Gillian Anderson on the “pressure” of motherhood: “It's that constant tug of war”

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Kayleigh Dray
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In WE: A Manifesto for Women, Gillian Anderson and co-author Jennifer Nadal delve into the issues that women today face.

Now, in a new interview, the actor – who has daughter Piper, 22, with ex-husband Clyde Klotz, and sons Oscar, 10, and Felix, eight, with former partner Mark Griffiths – has discussed the “pressure” women can feel once they become mothers to spend every moment with their children.

She tells You magazine: “[Maybe other mothers have] tougher nerve endings.

“[I do the] right thing [and play but] my kids can sense it's not easy for me. I struggled when Piper was little as well.

“I remember getting restless and feeling this pressure that I should be doing something else, but when I was doing something else feeling this pressure that I should be with my child.”

Anderson adds: “It's that constant tug of war...and I don't think I'm alone with that. I try to be tolerant and patient.

“How I am in the house depends on my time of the month: I'm either embracing of the noise or it’s nails on a chalk board. But they know that it's just Mum. There's an acceptance and a lovingness.”

In another interview, the 48-year-old actor and her co-author, Jennifer Nadel, told Red that women need to remember that they are their own person before they have children – and stressed how important it is not to neglect oneself after becoming a parent.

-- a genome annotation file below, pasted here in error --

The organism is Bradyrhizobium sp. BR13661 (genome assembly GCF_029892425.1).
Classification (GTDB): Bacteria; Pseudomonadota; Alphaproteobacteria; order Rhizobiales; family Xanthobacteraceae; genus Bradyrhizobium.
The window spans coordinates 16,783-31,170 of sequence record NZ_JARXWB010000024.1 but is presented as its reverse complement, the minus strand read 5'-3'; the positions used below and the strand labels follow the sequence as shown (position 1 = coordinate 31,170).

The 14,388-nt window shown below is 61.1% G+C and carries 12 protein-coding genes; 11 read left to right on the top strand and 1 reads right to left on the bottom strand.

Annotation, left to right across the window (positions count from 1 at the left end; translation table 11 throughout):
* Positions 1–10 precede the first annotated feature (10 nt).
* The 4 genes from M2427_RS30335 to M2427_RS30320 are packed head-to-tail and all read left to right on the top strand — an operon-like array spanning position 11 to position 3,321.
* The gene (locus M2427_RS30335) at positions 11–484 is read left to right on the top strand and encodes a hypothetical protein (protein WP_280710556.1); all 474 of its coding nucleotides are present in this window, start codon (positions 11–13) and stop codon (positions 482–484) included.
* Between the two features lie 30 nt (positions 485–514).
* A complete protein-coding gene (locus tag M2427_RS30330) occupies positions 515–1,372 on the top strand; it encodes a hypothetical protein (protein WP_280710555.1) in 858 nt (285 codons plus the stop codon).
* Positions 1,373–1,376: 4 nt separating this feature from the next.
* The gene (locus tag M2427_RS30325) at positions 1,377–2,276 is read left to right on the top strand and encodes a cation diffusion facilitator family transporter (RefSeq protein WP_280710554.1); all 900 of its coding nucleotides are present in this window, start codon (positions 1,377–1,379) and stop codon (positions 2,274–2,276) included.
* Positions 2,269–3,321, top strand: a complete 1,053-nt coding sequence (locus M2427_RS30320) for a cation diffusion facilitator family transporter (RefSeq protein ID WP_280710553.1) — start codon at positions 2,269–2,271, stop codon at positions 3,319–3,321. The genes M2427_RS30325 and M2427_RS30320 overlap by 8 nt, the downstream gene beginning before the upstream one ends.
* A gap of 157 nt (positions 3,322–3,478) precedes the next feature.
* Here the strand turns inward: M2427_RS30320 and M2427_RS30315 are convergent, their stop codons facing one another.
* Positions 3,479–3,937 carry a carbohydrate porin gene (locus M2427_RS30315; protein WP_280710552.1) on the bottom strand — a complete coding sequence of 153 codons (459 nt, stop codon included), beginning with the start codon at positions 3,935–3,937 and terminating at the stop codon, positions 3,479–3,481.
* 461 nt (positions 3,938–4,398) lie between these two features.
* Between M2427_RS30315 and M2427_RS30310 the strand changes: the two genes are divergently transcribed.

“[Having children] is a big invitation to abandon yourself,” said Nadel. “I had this image that we were just husks – we give birth and then our biological function was to serve the creatures that we've given birth to. And that's b****cks.”

However, Anderson went on to clarify that, while she prefers to continue working (she’s currently starring in The Fall, has returned to her iconic role as The X Files’ Scully and recently published WE), this is not necessarily the best course for everyone.

And, no matter what women decide to do with their lives, she insists that we should support one another in our choices and individuality, 100%.

“It should be okay for women to make the decision that they're deciding to give up work and go and be with their children, and that whatever becomes important to you can be okay to talk about,” she said.

“Any version of oneself is valuable and valid.”

Images: Rex Pictures


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Kayleigh Dray

Kayleigh Dray is Stylist’s digital editor-at-large. Her specialist topics include comic books, films, TV and feminism. On a weekend, you can usually find her drinking copious amounts of tea and playing boardgames with her friends.